“Kids like to get a hobby, and if it works they maintain their attention span for a long time. 

"If they don’t play that hobby for two years, are we going to see the same numbers?” 


Some problems generated by the coronavirus crisis simply can’t be solved by money, however.

Just like the professional game, there is serious concern about cricket’s landscape in 2021. 

The retention of players, particularly youngsters, is a major worry among most amateur sides. This year was meant to be prolific for youth cricket, with the ECB’s Inspiring Generations plan and newly-launched Dynamos initiative following up on the sudden profile boost given to the sport by the manic summer of 2019. 

”It’s hard enough in the modern world to keep the juniors interested in the longer formats of the game,” says Peter Dobson of Leadgate CC in County Durham.

“You just hope that they haven’t lost interest by the time the following season or winter nets come around.”

Holland at Old Elizabethans says: “Kids like to get a hobby, and if it works they maintain their attention span for a long time. If they don’t play that hobby for two years, are we going to see the same numbers?” 

Clubs are trying to get as inventive as possible to keep their younger members engaged - ECB research reported 61 per cent of parents saying sport has helped the physical and mental wellbeing of their families during lockdown - but quizzes, coaching classes and trivia online it is not the long-term solution.

“We tried a Zoom thing and eight of them ended up staring into space,” Weston-super-Mare head coach Sam Trego says.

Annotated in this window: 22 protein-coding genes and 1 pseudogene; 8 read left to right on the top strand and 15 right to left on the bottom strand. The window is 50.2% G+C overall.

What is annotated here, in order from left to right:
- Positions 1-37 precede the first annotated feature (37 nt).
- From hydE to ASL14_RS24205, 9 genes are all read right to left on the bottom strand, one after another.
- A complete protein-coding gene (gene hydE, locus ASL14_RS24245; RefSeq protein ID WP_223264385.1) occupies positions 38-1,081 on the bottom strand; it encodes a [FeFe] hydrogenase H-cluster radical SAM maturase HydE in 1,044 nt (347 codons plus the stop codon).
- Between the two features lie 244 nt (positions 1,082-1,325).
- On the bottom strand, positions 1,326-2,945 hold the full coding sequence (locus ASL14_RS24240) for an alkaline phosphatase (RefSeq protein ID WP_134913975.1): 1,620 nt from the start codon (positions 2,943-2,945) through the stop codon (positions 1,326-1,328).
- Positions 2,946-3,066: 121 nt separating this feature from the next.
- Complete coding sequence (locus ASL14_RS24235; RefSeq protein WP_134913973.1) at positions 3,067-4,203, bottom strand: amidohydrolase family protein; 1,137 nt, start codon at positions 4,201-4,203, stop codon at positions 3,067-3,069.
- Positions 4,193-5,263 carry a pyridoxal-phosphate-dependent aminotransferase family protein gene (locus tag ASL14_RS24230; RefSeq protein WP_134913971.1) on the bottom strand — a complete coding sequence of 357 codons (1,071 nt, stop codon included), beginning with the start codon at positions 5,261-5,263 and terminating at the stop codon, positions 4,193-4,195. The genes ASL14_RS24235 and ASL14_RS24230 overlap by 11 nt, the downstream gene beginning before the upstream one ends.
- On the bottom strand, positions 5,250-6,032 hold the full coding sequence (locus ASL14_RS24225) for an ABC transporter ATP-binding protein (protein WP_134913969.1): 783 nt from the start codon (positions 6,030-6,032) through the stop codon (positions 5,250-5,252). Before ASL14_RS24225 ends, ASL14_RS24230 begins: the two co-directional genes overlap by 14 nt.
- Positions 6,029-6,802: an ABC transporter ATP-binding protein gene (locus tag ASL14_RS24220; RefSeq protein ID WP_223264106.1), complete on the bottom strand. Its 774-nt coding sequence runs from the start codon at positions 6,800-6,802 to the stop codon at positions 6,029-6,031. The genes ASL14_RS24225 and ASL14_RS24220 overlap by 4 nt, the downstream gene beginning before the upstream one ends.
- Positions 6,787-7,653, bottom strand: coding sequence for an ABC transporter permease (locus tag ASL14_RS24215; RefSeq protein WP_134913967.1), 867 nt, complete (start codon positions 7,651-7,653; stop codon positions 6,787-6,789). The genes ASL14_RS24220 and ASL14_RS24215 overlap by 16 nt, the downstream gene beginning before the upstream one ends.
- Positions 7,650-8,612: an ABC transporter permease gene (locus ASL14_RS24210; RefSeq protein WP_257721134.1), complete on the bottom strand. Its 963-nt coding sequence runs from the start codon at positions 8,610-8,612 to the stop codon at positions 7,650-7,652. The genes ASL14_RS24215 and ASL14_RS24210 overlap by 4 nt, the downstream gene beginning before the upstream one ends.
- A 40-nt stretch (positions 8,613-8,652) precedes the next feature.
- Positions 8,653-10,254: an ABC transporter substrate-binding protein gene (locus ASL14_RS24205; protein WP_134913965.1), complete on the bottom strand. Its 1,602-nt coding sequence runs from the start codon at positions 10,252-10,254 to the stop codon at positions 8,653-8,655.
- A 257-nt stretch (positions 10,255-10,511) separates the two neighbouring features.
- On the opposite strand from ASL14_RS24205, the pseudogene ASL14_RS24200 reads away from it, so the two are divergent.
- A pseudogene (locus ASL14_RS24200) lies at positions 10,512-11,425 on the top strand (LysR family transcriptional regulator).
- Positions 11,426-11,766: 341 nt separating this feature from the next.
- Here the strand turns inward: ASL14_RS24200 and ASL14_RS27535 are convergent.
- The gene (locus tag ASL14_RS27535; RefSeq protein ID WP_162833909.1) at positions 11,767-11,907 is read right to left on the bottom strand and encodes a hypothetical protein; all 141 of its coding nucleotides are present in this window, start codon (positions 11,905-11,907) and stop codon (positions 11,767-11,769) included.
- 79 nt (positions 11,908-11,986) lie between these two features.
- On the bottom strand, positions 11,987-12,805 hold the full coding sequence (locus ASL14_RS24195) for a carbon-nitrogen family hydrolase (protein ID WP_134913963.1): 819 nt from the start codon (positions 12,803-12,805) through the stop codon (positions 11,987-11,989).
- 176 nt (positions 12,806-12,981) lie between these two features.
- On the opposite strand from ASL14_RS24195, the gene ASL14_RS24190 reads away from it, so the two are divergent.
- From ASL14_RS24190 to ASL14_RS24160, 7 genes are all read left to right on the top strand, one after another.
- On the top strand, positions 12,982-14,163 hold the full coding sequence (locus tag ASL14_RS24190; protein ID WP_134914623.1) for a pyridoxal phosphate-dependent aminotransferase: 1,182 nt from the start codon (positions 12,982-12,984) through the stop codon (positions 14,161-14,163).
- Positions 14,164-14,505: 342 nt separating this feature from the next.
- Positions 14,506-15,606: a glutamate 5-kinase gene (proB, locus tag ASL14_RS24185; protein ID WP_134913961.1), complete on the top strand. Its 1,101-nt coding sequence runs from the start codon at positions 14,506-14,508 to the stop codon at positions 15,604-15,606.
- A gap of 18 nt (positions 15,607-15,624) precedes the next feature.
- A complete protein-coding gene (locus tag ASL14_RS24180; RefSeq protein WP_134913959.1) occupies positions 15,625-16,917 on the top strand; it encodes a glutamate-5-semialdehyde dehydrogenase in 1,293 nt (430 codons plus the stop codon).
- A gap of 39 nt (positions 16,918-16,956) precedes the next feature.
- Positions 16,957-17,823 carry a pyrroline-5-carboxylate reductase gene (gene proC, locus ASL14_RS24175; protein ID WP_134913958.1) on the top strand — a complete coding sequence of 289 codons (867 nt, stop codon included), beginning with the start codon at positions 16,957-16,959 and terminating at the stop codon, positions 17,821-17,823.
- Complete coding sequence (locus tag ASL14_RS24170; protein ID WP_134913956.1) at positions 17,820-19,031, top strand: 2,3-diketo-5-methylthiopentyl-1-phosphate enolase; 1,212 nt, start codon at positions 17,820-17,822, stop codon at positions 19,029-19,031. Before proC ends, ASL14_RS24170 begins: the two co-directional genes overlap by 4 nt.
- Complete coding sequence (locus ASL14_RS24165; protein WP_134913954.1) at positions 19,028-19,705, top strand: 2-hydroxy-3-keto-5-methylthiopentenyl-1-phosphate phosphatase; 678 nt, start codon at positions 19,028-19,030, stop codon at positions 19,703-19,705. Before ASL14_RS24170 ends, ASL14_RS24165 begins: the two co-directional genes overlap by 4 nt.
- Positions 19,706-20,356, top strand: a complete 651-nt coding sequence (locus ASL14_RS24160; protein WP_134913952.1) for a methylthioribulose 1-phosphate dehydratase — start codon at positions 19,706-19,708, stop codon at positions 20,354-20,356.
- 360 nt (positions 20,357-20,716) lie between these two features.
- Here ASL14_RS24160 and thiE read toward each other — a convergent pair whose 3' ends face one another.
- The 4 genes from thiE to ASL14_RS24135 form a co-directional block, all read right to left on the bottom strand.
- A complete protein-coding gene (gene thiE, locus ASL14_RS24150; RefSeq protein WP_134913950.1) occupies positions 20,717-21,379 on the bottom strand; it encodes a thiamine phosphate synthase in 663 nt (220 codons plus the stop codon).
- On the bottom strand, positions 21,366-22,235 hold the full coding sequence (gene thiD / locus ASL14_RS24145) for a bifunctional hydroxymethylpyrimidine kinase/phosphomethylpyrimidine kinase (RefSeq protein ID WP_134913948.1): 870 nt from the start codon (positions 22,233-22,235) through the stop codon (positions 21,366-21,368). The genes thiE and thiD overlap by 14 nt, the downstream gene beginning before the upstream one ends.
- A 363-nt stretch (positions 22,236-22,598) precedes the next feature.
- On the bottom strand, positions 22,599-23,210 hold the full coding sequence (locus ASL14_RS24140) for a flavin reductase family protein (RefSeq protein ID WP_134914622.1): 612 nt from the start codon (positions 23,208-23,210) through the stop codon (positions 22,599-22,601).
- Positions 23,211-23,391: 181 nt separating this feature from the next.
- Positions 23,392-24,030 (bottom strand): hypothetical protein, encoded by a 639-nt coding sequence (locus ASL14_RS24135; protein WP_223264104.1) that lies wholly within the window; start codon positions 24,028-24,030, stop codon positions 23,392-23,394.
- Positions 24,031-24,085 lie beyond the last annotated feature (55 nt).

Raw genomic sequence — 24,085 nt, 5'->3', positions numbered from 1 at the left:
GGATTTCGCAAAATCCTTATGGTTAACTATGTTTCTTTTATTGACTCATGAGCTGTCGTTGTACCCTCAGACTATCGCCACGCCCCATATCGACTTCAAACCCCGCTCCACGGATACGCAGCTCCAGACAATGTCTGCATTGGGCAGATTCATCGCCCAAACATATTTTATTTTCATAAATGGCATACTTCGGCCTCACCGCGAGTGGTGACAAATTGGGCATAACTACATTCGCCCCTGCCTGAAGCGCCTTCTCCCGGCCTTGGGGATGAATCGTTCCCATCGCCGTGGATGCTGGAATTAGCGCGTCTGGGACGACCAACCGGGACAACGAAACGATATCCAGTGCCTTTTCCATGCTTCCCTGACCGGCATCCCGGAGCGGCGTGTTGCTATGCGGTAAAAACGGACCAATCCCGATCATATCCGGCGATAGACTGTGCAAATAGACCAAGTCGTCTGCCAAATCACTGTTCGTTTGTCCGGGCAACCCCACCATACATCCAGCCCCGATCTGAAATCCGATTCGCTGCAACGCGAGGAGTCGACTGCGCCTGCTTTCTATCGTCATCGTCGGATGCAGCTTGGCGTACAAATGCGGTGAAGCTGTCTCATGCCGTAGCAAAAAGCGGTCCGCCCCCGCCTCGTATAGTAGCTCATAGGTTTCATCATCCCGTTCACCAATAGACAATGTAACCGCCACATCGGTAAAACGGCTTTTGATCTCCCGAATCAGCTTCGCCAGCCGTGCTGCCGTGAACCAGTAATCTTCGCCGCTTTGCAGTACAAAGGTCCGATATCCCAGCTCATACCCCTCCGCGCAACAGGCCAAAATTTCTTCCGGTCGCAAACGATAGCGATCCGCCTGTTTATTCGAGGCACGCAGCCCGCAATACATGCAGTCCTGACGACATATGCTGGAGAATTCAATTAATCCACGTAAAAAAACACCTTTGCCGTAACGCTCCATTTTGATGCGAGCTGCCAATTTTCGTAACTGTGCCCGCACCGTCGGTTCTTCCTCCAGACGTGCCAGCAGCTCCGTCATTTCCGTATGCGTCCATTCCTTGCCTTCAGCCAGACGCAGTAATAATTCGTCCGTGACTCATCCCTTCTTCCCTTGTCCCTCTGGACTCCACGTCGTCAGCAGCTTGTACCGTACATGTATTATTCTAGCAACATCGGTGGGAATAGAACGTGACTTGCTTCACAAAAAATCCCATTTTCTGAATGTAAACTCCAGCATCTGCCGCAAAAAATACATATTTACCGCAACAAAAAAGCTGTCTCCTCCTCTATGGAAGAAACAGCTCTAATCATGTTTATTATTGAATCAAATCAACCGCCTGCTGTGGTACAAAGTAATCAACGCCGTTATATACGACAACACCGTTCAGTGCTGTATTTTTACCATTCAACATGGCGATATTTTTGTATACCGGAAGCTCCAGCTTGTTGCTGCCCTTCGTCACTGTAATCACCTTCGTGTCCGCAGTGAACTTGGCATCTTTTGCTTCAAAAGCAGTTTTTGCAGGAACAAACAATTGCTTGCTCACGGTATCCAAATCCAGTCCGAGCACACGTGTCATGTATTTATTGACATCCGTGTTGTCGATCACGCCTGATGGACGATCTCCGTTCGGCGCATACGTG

Sport England figures published on May 5 said that during the nationwide lockdown, 44 per cent of children have been doing no activity or less than the recommended 30 minutes, up from 33 percent before the crisis.

Re-energising those young people will be hard enough; re-engaging them with cricket at a time when every sport will be fighting for their attention will be doubly difficult.

And there is yet more for club cricket to think about.

Renovations to pavilions, the servicing of ground equipment and the ordering of new kit will all have to be put back by at least 12 months. Dilapidations that might otherwise have been remedied will go unrepaired. 

“The floor in our teahut has rotted away and if we don’t fix that in the next couple of months we could lose the whole thing, plus our outfield mower probably won’t last until the end of the month,” says Rich James of the tiny Temple Grafton CC in Warwickshire.

Clubs have reported massive concerns about their financial obligations in 2021

The club estimates it needs £2,000 for repairs, and has dipped into the JustGiving pool to try to help raise the money.